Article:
Chapter 7: Relative Heaven

Footnote: The Anthropological Community

According to anthropologists, each human being is capable of knowing up to 150 other human beings personally and in detail. There are many living examples of this natural optimum for the size of human groupings. Some suggest that this limit is set by the physiology of the human brain. [PDF]

Social Structures

Society comprises a veritable labyrinth of structures. The most fundamental of these is the family. This is a purely natural structure held together by biological relationships. There is also a type of structure in human society called the team. This is more of an intellectual structure in that a team is formed by conscious de­sign and is held together by the complementary abilities of its members as the com­bined means in meeting the objective for which it was formed. There are also civil, administrative, economic and commercial structures. These purely artificial struc­tures are built to serve the ambitions of certain powerful individuals and cliques. A social class, on the other hand has no inherent structure. It is simply an aid to human perception which groups together people with common qualities or circum­stances.

The Coterie

There is, however, a further natural structure with­in human society. It is an anthropological struc­ture, which the artificial structures of our modern society have progressively eroded and now almost totally destroyed. It is called a coterie. A family or a team is what we may call an absolute structure. It appears the same to everybody. This is true also of the artificial social structures. A coterie, on the other hand, is different. It is a relativistic structure. It is society as perceived and experienced by the individual. It may be visualised as a circle scribed upon the social vector plane, with the individual at its centre. Its periphery is that individual's social event-horizon.

Those with whom one's relationships are strongest are close to the centre of his circle. This usually places his family close to the centre, along with teams of which he is currently a member. Being relativistic, each individual's coterie is unique. It is his point of view. It is his personal experience. His family and his team are, in this context, part of his coterie. They are part of the relativistic social continuum stretching outwards from himself to his social event horizon. As such, his family and teams are not here seen as the absolute structures they are on paper. Instead they are viewed from the inside outwards from his personal niche within each of them.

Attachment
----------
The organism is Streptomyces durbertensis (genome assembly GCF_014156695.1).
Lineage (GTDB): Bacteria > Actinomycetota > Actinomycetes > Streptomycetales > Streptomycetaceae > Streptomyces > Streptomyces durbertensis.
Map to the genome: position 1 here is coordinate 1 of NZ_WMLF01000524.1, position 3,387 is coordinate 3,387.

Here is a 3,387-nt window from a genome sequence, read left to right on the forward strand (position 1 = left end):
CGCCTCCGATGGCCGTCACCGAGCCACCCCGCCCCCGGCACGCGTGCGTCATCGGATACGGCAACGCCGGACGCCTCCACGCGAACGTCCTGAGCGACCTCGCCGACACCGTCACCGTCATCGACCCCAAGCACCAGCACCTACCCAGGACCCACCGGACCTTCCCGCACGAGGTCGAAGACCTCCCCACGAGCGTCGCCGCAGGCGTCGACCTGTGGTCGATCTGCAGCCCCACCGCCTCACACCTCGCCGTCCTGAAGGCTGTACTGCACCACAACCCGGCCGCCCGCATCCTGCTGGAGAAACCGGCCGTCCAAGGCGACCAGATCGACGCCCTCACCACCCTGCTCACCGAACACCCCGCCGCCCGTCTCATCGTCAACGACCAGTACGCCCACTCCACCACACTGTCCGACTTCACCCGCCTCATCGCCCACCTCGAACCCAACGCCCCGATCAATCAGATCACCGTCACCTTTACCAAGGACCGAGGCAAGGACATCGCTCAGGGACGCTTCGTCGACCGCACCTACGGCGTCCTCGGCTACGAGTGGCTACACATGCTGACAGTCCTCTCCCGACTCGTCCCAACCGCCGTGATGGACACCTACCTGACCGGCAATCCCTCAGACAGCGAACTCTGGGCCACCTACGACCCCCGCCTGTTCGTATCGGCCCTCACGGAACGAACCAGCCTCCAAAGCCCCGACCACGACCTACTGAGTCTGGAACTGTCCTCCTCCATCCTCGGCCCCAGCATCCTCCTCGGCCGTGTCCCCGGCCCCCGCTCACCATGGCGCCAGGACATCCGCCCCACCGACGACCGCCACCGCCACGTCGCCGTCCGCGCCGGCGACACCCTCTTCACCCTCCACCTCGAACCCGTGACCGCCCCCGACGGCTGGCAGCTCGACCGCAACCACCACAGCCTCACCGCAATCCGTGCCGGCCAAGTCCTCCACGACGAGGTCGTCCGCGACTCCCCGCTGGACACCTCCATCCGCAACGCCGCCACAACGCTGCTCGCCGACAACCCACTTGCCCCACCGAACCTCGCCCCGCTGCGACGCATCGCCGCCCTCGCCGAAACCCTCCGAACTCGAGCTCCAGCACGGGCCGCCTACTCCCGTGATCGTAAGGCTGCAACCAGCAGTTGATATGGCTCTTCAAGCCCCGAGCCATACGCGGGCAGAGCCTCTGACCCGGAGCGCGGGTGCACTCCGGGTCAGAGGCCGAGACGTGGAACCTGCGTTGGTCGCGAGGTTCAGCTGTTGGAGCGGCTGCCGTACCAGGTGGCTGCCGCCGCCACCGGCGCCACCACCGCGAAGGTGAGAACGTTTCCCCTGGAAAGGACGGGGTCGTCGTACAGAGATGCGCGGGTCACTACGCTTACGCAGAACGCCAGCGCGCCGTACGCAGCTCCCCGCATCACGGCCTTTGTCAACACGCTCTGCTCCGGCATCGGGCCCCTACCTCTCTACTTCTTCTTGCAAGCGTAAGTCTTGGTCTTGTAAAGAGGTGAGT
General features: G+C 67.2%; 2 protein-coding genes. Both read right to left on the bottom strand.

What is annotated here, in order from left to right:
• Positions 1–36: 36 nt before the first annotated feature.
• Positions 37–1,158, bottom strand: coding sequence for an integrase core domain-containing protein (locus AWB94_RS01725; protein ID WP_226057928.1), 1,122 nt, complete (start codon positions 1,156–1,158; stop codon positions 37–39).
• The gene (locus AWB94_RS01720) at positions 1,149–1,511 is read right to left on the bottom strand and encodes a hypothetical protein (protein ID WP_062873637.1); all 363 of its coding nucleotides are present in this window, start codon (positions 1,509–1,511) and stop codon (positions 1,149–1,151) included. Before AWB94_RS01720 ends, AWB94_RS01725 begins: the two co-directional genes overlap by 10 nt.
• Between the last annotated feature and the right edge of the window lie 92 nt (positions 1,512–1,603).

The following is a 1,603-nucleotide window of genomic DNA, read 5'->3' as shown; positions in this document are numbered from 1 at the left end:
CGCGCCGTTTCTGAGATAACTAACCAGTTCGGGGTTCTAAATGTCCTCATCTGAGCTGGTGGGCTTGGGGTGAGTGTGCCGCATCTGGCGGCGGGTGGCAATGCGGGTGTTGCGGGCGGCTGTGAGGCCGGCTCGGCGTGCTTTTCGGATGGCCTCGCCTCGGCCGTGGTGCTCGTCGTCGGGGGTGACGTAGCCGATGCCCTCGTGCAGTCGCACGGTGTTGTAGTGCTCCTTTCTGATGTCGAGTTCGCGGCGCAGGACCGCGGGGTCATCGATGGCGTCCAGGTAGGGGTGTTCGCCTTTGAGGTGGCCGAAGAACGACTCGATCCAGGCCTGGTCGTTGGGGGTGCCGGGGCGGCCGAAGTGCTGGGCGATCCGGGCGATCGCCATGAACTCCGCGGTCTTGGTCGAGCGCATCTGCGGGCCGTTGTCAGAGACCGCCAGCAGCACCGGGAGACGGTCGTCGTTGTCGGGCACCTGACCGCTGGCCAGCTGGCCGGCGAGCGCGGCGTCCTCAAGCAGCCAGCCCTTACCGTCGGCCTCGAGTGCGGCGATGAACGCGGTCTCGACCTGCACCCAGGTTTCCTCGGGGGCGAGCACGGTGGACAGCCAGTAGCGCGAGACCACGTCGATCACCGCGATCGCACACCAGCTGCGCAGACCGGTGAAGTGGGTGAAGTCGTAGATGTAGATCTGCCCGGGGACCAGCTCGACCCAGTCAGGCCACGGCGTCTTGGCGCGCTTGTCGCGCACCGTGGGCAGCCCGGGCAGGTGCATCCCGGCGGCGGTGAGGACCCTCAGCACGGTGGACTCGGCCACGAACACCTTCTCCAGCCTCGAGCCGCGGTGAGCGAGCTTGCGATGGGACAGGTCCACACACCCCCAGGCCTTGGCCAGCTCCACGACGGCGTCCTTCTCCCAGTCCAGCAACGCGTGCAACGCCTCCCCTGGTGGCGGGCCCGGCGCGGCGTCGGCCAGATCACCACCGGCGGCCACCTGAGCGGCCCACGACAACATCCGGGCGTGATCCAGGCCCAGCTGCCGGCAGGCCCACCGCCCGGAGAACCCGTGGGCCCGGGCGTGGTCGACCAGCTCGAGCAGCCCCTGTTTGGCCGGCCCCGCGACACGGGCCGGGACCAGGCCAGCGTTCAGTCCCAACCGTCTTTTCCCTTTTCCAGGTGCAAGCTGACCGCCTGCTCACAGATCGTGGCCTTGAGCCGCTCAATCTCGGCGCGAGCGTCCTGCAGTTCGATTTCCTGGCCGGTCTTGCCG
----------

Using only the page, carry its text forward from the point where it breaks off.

An individual's coterie comprises everybody who knows him well enough to trust him. They know what he is good at and how good he is at what. Members of his coterie have all the necessary and sufficient knowledge about him to be able con­fidently to make the decision as to whether or not they should rely on him to carry out a given task or fulfil a specific obligation. They are those with whom he has total credibility.

A Physiological Phenomenon

A person's coterie is the group of other human beings he knows personally as specific and unique individuals. I have heard it said that scientific observation shows that there is an optimum size for a coterie, and that it is roughly 150 people. It seems that the human mind has what may be crudely thought of as 150 cerebral pigeon holes in which it is able to hold details on the people its 'owner' knows. These details are what makes up his view of society. They are what society is from his point of view. It is supposedly a kind of mapping within the brain of the individual's social environment.

The human brain maintains many mappings for limbs and other parts of the body. It is the hands, I believe, which have among the largest cerebral resources dedicated to them. An amputee apparently retains the brain mapping for a lost limb. A severe problem arises for such a person when the mapping for an absent arm registers it as being stuck in a very awkward position - perhaps the position it ended up in during the trauma which necessitated the amputation.

The human life-form is not of itself a complete functional system. It cannot function in isolation from its terrestrial environment. Its needs of life can only be acquired from nature. It needs access to, and the use of, natural resources as a means of turning its labour into both its physical and intellectual needs of life. It also has a social need and a spiritual need. The human life-form cannot function correctly in isolation from a minimal mass of others of its kind. These are also part of the complete functional human system.

Consequently, the human brain has mappings which model the individual's physical, economic, intellectual, social and spiritual environments. Any human life-form which is denied the use of the earth's biosphere to transform its labour into its needs of life is therefore also an amputee. Perhaps even more so is anybody who is denied social contact. This is the ultimate misery of the poverty which unemployment arti­ficially imposes upon so many in the world today. It is the deliberate amputation of the most vital of human 'limbs' by ruthless self-seeking profit-driven capitalists who are allowed to do so by an apathetic deluded majority in an uncaring society.